Gothic Subjects: The Transformation of Individualism in American Fiction, 1790-1861

Gothic Subjects: The Transformation of Individualism in American Fiction, 1790-1861

Gothic Subjects: The Transformation of Individualism in American Fiction, 1790-1861

Gothic Subjects: The Transformation of Individualism in American Fiction, 1790-1861


Beginning in the 1790s, North American readers developed an appetite for the gothic novel, as imported, reprinted, and pirated editions of British and European romances flooded the market alongside homegrown works. In Gothic Subjects, Si¢n Silyn Roberts accounts for the sudden and considerable appeal of the gothic during this period by contending that it prepared a culturally diverse American readership to think of itself as part of a transatlantic world through which goods, people, and information could circulate. By putting gothic literature in dialogue with the writings of Locke, Hume, Reid, Smith, Rousseau, and other major figures of the European Enlightenment, Silyn Roberts shows how the early American novel participated in the process of revising and transforming the figure of the modern individual for a fluid, contingent Atlantic population.

Exploring works of fiction by Charles Brockden Brown, Leonora Sansay, Sally Sayward Barrell Keating Wood, Edgar Allan Poe, Robert Montgomery Bird, Nathaniel Hawthorne, and William Wells Brown, among others, Silyn Roberts argues that the gothic helped post-Revolutionary readers to think of themselves as political subjects. By reading the emergence of a national literary style in terms of its appropriation and reinterpretation of British cultural forms, Gothic Subjects situates itself at the crux of several important issues in American literary history: transatlantic literary relations, the connection between literature and political philosophy, the paradoxes of sovereign power, and the form of the novel. In doing so, Gothic Subjects powerfully rethinks some of our previous assumptions about the cultural work of the American gothic tradition.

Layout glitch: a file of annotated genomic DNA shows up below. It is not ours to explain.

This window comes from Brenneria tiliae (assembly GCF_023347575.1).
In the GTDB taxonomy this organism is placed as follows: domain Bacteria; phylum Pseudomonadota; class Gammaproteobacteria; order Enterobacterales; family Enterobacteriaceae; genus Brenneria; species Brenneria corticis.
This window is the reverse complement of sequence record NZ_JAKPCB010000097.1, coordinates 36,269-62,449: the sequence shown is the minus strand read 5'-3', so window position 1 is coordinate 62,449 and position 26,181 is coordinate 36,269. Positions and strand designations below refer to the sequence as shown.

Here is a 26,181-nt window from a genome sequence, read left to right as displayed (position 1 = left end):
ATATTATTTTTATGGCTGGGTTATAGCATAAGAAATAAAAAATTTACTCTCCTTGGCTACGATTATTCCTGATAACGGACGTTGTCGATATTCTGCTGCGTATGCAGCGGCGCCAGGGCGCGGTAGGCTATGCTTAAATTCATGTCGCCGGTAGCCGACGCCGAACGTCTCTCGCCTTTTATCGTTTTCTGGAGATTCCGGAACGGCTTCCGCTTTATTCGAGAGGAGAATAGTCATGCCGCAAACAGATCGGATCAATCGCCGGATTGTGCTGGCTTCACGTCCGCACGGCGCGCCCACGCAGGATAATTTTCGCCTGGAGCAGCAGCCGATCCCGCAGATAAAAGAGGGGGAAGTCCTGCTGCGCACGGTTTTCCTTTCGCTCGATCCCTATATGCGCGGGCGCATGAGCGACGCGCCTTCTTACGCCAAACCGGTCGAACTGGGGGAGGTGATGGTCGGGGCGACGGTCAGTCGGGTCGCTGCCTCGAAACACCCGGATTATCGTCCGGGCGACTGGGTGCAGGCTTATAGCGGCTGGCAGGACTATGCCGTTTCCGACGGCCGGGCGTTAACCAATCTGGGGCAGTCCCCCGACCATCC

In order to make a concrete analysis of power relations, we must
abandon the juridical model of sovereignty. That model in effect
presupposes that the individual is a subject with natural rights or
primitive powers; it sets itself the task of accounting for the ideal
genesis of the State; and finally, it makes the law the basic mani
festation of power. We should be trying to study power not on the
basis of the primitive terms of the relationship, but on the basis of
the relationship itself, to the extent that it is the relationship itself
that determines the elements on which it bears: rather than asking
ideal subjects what part of themselves or their powers they have
surrendered in order to let themselves become subjects, we have to
look at how relations of subjugation can manufacture subjects.
Similarly, rather than looking for the single form or the central
point from which all forms of power derive, either by way of
consequence or development, we must begin by letting them
operate in their multiplicity, their differences, their specificity, and
their reversibility; we must therefore study them as relations of
force that intersect, refer to one another, converge, or, on the
contrary, come into conflict and strive to negate one another.

—Michel Foucault, Society Must Be Defended (1976)

Say something about objectivity and subjectivity. Be sure and abuse
a man called Locke.

—Edgar Allan Poe, “How to Write a Blackwood Article” (1838)

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